Harry Potter and the decline of literature

Phil’s post below prompted me to offer a confession of sorts. I know I said I wasn’t interested in all the hubbub surrounding the new Harry Potter book, but I must confess I am reading it anyway. My wife bought the latest volume at the supermarket of all places. Once the book was sitting in front of me I felt like I might as well read it. To some this might be another sign of the demise of literature (buying Harry Potter at the grocery store) but so far the book is pretty interesting. (See David Montgomery over at NRO for more.)

In my defense (not that I really need one), I do read widely and across genres. And I don’t generally buy my books at the same place I buy my groceries. A look at the books coming up for review I think makes that point. Here are the book I have recently finished reading:

The Bottomless Well: The Twilight of Fuel, the Virtue of Waste, and Why We Will Never Run Out of Energy by Peter W. Huber, Mark P. Mills.
The Bridge of Sighs by Olen Steinhauer.
Dinner with a Perfect Stranger by David Gregory.
Oracle Night by Paul Auster

I also just started The Haunting of L by Howard Norman. So before anyone panics, I think it is safe to say that one can read Harry Potter and enjoy literary fiction not to mention a host of other genres plus non-fiction. Just like one can enjoy French cuisine and McDonald’s – different things for different moods.

So look for the above to be reviewed in the coming days. A nice variety in the reading pyramid . . .

About the author

Kevin Holtsberry

I work in communications and public affairs. I try to squeeze in as much reading as I can while still spending time with my wife and two kids (and cheering on the Pittsburgh Steelers and Michigan Wolverines during football season - oh, and watching golf too).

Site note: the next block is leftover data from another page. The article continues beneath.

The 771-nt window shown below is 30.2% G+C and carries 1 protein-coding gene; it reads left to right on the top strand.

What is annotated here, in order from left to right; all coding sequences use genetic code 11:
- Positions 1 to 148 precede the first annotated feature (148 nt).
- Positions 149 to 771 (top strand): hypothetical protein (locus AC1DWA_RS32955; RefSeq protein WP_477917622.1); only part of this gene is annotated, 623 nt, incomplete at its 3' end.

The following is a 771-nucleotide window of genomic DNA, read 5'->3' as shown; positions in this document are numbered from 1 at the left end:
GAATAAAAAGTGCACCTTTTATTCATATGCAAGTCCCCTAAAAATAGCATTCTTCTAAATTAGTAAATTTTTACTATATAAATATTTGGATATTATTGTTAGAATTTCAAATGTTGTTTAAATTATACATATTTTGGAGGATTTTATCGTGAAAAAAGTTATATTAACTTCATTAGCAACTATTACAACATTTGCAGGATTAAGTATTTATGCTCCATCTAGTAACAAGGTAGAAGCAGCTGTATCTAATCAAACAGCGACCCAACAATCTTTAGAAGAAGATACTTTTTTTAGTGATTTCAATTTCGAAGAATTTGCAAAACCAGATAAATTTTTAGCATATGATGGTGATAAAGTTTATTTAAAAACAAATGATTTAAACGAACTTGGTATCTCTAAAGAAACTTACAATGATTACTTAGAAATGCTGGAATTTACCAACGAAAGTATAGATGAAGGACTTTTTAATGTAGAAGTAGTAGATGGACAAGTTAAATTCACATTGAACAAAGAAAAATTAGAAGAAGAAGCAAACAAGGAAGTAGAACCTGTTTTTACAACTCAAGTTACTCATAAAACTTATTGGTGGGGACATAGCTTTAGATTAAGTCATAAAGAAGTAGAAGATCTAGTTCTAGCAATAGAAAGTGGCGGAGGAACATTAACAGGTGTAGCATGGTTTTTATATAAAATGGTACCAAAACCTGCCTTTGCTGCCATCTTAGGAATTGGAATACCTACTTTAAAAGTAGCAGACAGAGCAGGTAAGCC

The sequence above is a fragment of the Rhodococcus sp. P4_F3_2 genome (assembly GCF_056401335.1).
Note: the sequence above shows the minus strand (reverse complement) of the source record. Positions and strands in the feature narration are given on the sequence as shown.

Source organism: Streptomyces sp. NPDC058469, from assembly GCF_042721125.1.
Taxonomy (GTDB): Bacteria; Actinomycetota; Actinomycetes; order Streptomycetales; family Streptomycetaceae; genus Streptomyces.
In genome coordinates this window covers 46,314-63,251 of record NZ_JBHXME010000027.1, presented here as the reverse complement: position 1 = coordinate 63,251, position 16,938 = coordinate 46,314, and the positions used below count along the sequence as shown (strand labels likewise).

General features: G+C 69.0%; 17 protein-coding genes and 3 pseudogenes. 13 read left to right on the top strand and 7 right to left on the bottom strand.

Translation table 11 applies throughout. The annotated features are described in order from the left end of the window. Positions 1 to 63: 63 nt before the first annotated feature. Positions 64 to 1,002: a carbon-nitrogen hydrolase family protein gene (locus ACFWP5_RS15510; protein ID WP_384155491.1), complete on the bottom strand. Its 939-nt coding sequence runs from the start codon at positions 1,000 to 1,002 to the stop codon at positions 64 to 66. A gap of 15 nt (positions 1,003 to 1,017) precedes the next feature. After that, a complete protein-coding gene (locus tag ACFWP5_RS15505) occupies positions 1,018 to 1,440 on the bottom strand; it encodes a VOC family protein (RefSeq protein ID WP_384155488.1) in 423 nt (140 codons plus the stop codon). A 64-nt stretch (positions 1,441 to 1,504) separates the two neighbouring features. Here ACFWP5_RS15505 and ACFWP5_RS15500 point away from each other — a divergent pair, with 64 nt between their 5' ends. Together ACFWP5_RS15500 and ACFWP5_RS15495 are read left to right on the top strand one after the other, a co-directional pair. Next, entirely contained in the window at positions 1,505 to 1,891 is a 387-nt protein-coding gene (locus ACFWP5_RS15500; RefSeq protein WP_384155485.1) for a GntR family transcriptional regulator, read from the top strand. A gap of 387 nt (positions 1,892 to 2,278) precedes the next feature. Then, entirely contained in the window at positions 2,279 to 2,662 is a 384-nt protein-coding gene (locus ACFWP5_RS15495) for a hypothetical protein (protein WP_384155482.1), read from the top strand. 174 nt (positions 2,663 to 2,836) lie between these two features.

View all posts

5 Comments

  • Kevin, why would buying a book at the grocery store be part of the demise of literature? How is literature wounded by where it’s sold?

  • Phil,

    The idea is that if supermarkets, Wal-Mart, etc. start dominating book sales that this will further skew the sales toward celebrity tell alls, self-help books, romance novels and the like thereby making literary fiction that much harder to market. It seems a safe bet that most people aren’t looking for literary fiction at the local supermarket. I don’t know if this will in fact disrupt the economics of serious fiction any more than the current situation does, but it is a understandable concern.

  • So if these types of books sell more b/c of their availability, more of them will be published which will cause fewer literary works to be published? If it’s the availability in supermarkets that sells these books, why wouldn’t some publishers or distributers offer to sell other books in those outlets? Or if supermarkets prove to sell certain books well, wouldn’t that be carving out a niche market and free up other outlets to push other books?

    I’m having trouble understanding why the sale of certain books makes the sale of other books more difficult.

  • The basic idea is that publishing is a zero sum game in some sense. Publishers only have so much money. If the more profitable way to go is toward mass sales at supermarkets then more of the budget is going to go toward producing and selling those type of books. This means less money toward literary fiction. If you can invest in an intelligent novel or a Princess Dianna tell-all the profit margin already leans toward Princess Di, but if the supermarket option further pushes that margin further you begin to wonder if less literary fiction will get published.

    The other issue is market share. Places like Wal-Mart have a lot of leverage and buying power. Sometimes this is good, less smut and sometimes this is bad, a tendency toward lowbrow. Bookstores make money by having a wide variety of books in one place. In this scenario they can make money from fluff and still sell, or at least stock, serious works. If supermarkets and other non-traditional stores undercut bookstores on this section of the business it means less profit to put toward literary fiction, etc.

    It is part of the general dumbing down of the market. If fluff floods the market it makes it harder to have the good stuff. I am not saying this is a verifiable economic theory or anything, I am just saying that given the dumbing down of our culture as a whole that it is worrisome that books might become like magazines and television – dominated by trashy fluff.

Leave a Reply

Your email address will not be published. Required fields are marked *